During the offseason, I’ve wrote many times in this column about the New Orleans Saints getting off to a fast start in the regular season.

When looking at the middle of the schedule, I thought a quick start and wins out of the blocks early would help propel this football team throughout the season and it would break a trend that has been around the organization since 2013.

In 2013, the Saints started the season with a 2-0 record and then went on to finish with an 11-5 mark.

Since 2013, the Saints have started the first 2 games: 2014 (0-2), 2015 (0-2), 2016 (0-2) and 2017 (0-2).

And now in 2018, they have started out 0-1.

It’s not about training camp and how they play their players in preseason. Virtually every team does it the same way now and also the new Collective Bargaining Agreement prohibits much contact in training camp.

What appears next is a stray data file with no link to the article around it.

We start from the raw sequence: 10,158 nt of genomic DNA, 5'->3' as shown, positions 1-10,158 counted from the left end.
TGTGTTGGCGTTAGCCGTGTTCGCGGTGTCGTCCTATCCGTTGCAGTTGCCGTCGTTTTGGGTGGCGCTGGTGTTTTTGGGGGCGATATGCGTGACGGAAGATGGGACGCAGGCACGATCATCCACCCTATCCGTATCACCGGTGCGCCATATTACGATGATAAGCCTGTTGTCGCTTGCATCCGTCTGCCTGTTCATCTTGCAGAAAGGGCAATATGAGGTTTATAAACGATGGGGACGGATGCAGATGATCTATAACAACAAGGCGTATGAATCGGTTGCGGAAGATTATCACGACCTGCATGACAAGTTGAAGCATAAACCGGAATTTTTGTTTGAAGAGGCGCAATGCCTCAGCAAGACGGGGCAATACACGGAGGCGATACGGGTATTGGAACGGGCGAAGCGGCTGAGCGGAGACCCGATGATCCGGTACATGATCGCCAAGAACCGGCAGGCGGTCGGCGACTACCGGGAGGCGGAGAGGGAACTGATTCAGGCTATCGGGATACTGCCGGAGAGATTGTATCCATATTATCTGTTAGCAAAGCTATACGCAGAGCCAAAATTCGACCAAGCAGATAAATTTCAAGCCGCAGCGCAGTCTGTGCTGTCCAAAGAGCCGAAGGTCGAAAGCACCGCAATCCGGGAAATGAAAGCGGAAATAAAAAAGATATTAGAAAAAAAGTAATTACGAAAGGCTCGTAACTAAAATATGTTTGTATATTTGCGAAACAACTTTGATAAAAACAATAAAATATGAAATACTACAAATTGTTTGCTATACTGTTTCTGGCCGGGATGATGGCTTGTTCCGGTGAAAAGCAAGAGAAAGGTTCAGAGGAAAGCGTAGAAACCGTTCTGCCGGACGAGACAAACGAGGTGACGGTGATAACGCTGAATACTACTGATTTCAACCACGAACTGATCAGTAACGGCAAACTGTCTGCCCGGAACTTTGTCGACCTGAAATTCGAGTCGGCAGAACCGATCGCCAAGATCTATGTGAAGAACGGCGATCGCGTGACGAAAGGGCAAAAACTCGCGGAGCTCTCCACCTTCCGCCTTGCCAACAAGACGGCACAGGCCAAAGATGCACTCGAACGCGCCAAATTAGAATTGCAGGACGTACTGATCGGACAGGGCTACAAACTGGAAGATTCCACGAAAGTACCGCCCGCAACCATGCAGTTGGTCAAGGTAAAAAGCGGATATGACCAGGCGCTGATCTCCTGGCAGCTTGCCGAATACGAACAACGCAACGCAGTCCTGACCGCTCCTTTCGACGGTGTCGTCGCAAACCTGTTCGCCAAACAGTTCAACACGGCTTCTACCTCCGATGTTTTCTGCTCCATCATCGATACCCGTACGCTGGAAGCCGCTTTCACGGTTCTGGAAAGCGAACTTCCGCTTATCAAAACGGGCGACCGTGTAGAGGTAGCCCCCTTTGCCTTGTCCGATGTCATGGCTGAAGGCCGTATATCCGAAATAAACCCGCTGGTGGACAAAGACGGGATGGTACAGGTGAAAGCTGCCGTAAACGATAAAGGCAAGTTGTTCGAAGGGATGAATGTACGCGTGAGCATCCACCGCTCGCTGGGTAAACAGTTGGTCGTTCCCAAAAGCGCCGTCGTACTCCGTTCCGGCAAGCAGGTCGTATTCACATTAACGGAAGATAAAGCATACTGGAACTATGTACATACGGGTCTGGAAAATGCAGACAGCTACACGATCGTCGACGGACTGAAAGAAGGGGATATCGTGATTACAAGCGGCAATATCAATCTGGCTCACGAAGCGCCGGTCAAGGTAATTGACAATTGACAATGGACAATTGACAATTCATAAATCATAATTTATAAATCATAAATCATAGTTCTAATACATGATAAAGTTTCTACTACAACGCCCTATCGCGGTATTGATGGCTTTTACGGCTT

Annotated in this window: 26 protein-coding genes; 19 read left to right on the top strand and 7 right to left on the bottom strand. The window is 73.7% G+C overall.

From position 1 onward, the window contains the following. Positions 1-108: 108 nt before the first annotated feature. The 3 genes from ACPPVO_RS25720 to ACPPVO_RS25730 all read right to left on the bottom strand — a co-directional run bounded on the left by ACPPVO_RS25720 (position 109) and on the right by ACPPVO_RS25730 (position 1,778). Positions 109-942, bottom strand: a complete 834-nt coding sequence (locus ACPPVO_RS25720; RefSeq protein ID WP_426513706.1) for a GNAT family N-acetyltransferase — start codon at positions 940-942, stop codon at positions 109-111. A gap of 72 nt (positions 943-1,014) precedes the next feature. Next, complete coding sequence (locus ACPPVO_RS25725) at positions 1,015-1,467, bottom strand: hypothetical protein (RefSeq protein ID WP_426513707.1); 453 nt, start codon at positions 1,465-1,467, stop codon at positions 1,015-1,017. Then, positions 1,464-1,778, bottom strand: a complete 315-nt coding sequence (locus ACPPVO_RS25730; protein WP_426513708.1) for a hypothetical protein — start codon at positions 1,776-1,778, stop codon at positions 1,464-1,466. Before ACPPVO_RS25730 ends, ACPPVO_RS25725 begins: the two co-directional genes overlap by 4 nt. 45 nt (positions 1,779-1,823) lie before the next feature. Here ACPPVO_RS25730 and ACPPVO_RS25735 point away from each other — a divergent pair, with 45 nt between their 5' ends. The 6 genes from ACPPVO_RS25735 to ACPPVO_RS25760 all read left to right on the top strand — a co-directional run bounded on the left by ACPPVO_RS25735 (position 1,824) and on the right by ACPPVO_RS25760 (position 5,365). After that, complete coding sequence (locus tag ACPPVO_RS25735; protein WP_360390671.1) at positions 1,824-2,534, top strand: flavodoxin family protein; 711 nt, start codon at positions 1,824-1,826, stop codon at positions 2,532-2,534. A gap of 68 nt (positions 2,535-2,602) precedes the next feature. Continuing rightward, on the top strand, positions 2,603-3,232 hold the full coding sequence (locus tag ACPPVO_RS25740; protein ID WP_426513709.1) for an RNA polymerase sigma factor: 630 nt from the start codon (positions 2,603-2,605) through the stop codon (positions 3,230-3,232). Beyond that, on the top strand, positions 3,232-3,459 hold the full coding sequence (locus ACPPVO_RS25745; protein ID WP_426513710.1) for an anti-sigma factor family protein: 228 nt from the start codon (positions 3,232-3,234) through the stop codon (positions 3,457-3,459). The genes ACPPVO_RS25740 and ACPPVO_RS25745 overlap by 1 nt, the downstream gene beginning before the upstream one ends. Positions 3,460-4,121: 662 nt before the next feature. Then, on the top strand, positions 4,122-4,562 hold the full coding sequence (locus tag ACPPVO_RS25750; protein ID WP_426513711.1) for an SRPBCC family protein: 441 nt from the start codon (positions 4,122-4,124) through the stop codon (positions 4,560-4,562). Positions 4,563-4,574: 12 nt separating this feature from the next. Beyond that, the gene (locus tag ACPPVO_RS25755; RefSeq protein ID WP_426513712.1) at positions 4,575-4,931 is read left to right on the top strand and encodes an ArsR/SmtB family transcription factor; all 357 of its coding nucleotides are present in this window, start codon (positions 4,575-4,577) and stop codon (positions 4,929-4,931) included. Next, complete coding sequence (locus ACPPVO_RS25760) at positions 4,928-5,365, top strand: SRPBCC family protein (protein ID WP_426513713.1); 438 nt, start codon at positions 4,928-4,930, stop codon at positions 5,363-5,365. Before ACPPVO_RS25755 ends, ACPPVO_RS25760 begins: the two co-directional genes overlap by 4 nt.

It’s all about getting your team mentally ready and prepared to play these early games that seem to be the issue.

The Saints scored 40 points against the Buccaneers last weekend and still got beat. Yes, they didn’t run the ball well and there were two critical turnovers in the contest, but the defense was awful.

For all the money it took to secure the talents of veterans in safety Kurt Coleman, linebacker DeMario Davis and nickel-cornerback Patrick Robinson, the Saints defense was burned time and time again on passing plays. The Buccaneers had their way running the football early on also.